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Missing permanent teeth can be a big mystery to the patients and their relatives. It is difficult to fathom that some teeth may be formed completely normally and erupt into their correct positions, while others just simply don’t turn up!
The truth of the matter is that missing permanent teeth is much more common that people usually believe. It is estimated that almost 20 percent of people, that is one in five, have one or more teeth congenitally missing.
Which Teeth Usually Go "AWOL"?
The most commonly missing tooth is a missing third molar or wisdom tooth. This is also the reason that most people do not realize that a tooth is actually missing in their mouth! The wisdom teeth erupt last into the oral cavity and are the furthest back in placement so no one misses them when they are not there.
Wisdom teeth are also commonly extracted since they do not find the space to erupt properly in the mouth and so people who have had a couple of them extracted are not quite sure if they did have the complete set in the first place or not.
The second premolars and the lateral incisors are the next most commonly missing teeth. These teeth have a place in the middle of the arch and thus play an important role in the normal development of the mouth.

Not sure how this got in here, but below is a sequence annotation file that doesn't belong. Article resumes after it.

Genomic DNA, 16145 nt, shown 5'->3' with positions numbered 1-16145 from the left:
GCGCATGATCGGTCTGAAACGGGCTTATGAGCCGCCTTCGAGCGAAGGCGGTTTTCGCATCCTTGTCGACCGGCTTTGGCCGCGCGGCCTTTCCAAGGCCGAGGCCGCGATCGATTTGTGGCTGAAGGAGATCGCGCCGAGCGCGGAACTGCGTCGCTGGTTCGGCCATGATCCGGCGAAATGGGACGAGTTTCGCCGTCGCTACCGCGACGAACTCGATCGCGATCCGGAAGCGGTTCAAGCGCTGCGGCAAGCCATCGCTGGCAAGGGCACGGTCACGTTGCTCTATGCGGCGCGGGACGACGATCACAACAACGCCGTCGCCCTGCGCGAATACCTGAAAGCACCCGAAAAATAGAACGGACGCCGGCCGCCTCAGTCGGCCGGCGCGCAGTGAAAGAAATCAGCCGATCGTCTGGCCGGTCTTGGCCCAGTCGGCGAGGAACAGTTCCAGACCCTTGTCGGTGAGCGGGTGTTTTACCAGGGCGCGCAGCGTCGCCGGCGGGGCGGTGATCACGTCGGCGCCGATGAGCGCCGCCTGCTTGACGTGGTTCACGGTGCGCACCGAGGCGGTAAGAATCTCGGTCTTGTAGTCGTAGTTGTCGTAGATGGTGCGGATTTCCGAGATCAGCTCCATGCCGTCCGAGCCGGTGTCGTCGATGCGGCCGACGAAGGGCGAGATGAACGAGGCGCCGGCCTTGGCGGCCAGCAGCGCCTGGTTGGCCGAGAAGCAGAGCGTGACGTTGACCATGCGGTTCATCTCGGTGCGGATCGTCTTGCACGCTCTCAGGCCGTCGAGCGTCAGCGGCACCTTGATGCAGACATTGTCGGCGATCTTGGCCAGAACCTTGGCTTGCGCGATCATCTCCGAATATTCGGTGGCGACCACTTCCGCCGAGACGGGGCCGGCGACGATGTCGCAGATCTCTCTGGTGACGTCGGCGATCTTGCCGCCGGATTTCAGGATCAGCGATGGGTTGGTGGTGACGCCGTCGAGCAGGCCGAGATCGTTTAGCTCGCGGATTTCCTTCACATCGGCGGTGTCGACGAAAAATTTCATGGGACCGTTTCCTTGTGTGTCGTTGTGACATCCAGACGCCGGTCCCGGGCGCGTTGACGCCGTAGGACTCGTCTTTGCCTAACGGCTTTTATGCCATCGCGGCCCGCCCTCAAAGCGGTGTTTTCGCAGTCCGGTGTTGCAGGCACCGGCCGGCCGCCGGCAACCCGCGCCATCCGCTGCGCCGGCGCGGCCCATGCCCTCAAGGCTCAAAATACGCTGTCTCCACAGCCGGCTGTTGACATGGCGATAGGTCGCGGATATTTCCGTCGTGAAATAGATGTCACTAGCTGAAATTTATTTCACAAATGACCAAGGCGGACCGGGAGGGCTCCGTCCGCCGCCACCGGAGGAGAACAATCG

There are a few conditions in which the entire dentition or most of the teeth may be missing. These are extremely rare in occurrence and most of the people affected will only have one or two teeth missing from their full set.
Why Do These Teeth Not Develop?
The answer to this question may never be completely known, although the expression of certain genes has been linked to the occurrence of missing teeth. Parents who have had missing permanent teeth during their life are much more likely to have children facing the same problem.
A theory that has been put forward is that evolution and adaptation to modern living standards may be behind the increasing incidence of missing teeth. Human jaw bones are growing thinner and smaller since their diet has moved from raw meat to soft processed food.
We as a species simply do not need the number of teeth we once did. It is thought that human beings down the line may only have 20 permanent teeth as compared to the 32 that most people have.
There are also certain syndromes like Down syndrome in which the affected children have a high chance of having missing teeth. Technically speaking, there is a thin band of cells called the Dental Lamina which eventually develops and matures into the teeth. Thus, anything from injury to genetic information that prevents this Dental lamina from forming will cause missing teeth.
Interestingly, the incidence of having missing deciduous or milk teeth is much lesser than in permanent ones. A doctor can almost be certain that a deciduous tooth which is missing will not have its permanent counterpart as well.